In This Issue

This week, we share the results of research performed in New York and Washington, D.C., to find out whether offering financial assistance to people living with HIV and AIDS could help incentivize them to enter care and take their meds so they can suppress their viral load.

Our friends at Kaiser Health News report on a study that supports what many of us already know—that Black and Hispanic people receive a disproportionate amount of low-value and ineffective forms of care when compared to their White peers.

Our friends at share a piece written by Corinna Dan, the Viral Hepatitis Policy Advisor at the Office of HIV/AIDS and Infectious Disease Policy, about how to address barriers to care for people living with HIV and AIDS who also have hepatitis C.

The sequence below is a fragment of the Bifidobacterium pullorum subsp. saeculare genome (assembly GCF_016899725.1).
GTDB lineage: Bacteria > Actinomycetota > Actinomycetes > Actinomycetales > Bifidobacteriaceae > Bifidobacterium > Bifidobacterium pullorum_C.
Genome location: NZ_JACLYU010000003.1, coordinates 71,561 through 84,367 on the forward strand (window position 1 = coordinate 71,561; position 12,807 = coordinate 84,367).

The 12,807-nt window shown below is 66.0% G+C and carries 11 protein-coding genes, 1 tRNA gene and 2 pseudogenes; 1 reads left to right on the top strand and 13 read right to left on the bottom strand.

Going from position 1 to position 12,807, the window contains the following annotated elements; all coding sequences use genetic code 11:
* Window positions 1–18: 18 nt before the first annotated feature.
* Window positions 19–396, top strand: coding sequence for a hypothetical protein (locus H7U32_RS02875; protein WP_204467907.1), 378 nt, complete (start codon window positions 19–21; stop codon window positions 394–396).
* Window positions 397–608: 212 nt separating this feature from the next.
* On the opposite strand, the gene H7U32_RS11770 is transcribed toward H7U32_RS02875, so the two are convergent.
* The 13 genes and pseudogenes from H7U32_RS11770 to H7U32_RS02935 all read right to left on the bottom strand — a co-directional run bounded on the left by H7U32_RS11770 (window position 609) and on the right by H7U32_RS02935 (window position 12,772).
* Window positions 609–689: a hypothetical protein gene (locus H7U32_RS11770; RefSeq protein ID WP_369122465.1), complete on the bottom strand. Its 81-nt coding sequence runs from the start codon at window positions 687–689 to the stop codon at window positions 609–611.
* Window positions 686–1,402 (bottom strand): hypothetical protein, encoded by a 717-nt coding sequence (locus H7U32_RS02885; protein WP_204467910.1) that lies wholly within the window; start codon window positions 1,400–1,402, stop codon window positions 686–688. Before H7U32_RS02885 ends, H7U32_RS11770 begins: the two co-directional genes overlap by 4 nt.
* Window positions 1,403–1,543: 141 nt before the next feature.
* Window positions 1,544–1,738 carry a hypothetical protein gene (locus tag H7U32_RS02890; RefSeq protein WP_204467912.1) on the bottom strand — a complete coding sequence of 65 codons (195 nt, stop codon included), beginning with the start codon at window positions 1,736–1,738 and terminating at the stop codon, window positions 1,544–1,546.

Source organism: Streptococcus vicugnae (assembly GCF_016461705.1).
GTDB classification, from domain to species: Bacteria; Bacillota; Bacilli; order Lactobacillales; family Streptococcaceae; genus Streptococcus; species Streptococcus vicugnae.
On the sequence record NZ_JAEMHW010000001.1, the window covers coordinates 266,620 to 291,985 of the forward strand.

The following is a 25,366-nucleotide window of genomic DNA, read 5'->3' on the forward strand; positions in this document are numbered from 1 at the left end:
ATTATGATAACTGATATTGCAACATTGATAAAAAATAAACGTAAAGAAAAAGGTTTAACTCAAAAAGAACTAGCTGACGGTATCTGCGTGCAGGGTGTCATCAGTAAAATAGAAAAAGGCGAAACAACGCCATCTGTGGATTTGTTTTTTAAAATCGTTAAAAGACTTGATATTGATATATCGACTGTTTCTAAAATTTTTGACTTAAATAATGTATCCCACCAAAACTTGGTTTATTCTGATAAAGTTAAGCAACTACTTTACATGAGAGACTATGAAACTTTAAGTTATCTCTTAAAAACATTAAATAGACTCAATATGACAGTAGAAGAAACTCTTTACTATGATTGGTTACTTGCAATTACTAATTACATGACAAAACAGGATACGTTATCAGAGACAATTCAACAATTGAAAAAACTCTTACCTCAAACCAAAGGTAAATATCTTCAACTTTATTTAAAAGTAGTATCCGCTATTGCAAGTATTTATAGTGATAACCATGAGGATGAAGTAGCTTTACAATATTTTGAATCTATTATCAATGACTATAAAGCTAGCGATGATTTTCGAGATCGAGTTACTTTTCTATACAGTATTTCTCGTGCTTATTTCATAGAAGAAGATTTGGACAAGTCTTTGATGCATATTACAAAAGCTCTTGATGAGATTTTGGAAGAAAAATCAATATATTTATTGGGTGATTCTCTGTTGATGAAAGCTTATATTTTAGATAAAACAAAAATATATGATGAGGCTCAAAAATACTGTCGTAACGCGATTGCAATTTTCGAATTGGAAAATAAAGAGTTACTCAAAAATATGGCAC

Sex reassignment surgeries are on the rise as more insurance companies cover the surgery and the discussion and acceptance of transgender people grows. Finally, as people living with HIV and AIDS live longer, we are more likely to experience the same chronic diseases as health challenges as others do as they age. This week we talk about older Black Americans' risk of developing colon cancer in between colonoscopies.

Finally, be on the lookout for next week's all-PrEP issue of the Black AIDS Weekly, when we will report on the state of pre-exposure prophylaxis in 5 Southern health departments.

Yours in the struggle,